Hi all, I'm late submitting this which takes me out of next week's challenge, I ate some food last night that knocked me for six and woke up realising I hadn't met my deadline (SLAPPED WRISTS).That said, I challenged Michael who wrote the interesting: Who Played Who, and I was challenge by Marian over at Runaway Sentence. You can find the prompt at the end of the piece.
He looked left, he looked right - no one in sight; so he took a chance and stepped out into the street. Ice cold winds hit him from what felt like every direction, and, unlike most afternoons in town, the place was deserted save for the odd cat or stray dog. For the best part of that morning he'd walked around without someone calling his name. His name was like a cuss when said in full and to hear it over and over each day brought him great displeasure.
The fact that everyone in town had apparently disappeared didn't seem entirely odd.
It all began on the outskirts of town, at the crossroads where it's said you can make a deal with a demon and seal it with a kiss. John had made such a mistake. Rushed into a deal without discussing the fine print which included his soul as payment, and, as with any deal done with a demon, there's always a catch.
His wish had been for everyone to forget his name. Admittedly not the best thing to ask for but he assumed the demon would understand. Luckily for him, his 'crossroads' demon was a beautiful vivacious woman with soft lips that tasted like warm caramel. When the kiss was complete and John regained his senses, she was gone and the world felt different. The entire area, though usually quiet, seemed even more so. In the distance, back at the town there were no cars driving around or any lights in houses for that matter. For an old mining town it was strange not to see some sort of activity in the closely knit community. All he could see and feel was nothing.
So, here he was, in town on a chilly day with no one crying out; John Jacob Jingleheimer Schmidt!
But that wasn't his wish. He didn't want everyone to vanish, only for them to forget his name, but in a demonic twist, having no one around to say his name was as much a wish granted than what he'd expected.
Racked with the guilt of causing such a thing to happen and unable to leave the place he’d grew up in, John never left his home on the south side of town. For years he tended to the streets, cleaned houses and maintained every piece of machinery in the hope that one day everyone would come back but they never did, until 10 years passed.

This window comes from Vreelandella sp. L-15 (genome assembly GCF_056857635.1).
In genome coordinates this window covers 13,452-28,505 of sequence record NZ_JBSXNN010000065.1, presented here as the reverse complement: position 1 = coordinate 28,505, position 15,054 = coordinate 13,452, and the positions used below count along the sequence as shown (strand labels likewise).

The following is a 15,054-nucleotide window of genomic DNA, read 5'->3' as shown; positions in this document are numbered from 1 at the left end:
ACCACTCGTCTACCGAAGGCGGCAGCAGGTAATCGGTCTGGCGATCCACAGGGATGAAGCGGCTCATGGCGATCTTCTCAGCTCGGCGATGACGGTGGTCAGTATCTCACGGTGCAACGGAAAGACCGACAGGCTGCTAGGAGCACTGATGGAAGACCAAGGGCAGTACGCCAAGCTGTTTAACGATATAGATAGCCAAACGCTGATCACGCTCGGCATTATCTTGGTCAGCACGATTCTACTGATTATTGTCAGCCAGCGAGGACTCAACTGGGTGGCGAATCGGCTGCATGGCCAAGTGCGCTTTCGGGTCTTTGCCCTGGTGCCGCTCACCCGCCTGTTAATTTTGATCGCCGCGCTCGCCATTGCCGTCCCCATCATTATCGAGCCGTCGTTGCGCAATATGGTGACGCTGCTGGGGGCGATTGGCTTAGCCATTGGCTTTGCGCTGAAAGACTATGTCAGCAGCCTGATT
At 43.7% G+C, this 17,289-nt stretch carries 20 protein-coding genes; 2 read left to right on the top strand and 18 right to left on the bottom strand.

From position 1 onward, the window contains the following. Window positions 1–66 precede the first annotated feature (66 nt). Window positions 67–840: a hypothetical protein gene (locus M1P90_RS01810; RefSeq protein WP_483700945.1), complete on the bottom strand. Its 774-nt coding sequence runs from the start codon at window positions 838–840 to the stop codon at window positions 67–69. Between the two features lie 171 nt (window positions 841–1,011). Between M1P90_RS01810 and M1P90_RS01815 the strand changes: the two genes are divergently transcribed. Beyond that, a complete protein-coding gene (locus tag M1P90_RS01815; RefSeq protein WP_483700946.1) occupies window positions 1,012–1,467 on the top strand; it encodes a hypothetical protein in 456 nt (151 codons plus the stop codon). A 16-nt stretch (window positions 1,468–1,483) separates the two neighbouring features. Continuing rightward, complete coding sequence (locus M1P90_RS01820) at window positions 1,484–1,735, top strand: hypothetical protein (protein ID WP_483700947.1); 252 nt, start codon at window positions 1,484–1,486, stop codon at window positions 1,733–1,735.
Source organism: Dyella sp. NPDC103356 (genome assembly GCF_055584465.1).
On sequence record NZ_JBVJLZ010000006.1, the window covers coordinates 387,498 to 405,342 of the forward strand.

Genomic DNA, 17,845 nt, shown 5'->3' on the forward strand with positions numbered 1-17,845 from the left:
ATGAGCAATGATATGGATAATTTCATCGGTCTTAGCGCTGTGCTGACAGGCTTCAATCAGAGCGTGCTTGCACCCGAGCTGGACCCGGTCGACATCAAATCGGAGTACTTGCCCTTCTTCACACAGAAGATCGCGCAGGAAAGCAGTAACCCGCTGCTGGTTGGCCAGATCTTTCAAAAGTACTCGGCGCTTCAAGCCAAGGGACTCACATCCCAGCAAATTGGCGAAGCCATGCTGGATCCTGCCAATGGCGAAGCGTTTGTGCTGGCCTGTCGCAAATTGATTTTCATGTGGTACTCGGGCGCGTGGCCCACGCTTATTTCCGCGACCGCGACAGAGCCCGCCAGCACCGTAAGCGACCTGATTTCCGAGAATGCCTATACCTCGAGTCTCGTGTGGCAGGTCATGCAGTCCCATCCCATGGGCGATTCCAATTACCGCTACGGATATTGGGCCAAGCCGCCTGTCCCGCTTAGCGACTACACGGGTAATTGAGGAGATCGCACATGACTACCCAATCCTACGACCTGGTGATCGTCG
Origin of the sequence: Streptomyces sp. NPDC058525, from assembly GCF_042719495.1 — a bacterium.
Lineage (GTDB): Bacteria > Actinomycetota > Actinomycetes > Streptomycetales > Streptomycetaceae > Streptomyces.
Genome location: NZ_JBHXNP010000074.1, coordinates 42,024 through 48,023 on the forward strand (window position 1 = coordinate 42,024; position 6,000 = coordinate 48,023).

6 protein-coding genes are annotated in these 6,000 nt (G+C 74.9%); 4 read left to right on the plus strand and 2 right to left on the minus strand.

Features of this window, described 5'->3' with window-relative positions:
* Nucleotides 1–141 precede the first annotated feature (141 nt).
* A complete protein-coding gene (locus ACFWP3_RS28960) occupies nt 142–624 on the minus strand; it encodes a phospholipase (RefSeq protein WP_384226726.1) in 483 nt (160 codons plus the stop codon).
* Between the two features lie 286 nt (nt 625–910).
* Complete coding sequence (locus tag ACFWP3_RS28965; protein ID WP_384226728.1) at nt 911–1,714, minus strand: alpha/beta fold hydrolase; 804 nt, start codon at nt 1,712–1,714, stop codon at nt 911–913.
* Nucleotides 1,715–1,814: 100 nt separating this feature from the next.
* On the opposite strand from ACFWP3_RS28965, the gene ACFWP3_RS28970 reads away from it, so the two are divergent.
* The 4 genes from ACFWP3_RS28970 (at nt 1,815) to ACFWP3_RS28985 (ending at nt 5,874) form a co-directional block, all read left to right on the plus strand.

John hadn’t aged in all that time and his memory was as good as it had ever been, so when he saw a woman sauntering up to him as he sat outside the tavern chewing on an errant piece of corn he knew his demon had come to collect. With her gaze fixed upon him, he realised she was staring straight through his skin and bones, her eyes were on her prize.
“Hello John!” she exclaimed.
Slightly relieved to finally see someone John almost got up and hugged her but stopped short when he saw the evil look in her eyes. “I guess this is it then?”
“Ten years is about right I think, and no one has bothered you since.” As she finished talking various sounds filled the air all at once. Echoes of voices he recognised came pouring back to him and all around the town misty shadows began appearing, some walking others standing in small groups having conversations, but in general, it looked like any other day in a town full of people.
It was then that John realised none of his friends, none of his family, none of the people in town had ever left. The demon had simply shifted his perspective causing him to walk parallel with the people he knew but ensuring he’d never be seen.
As the shadows solidified, John realised that he himself and the demon were slowly becoming shapeless, and in a last effort to be heard by anyone he screamed out his full name. Several people close by thought they heard something, and some say they saw something, but no one ever spoke of John Jacob Jingleheimer Schmidt ever again.
Marian prompted me with: John Jacob Jingle Jingleheimer Schmidt.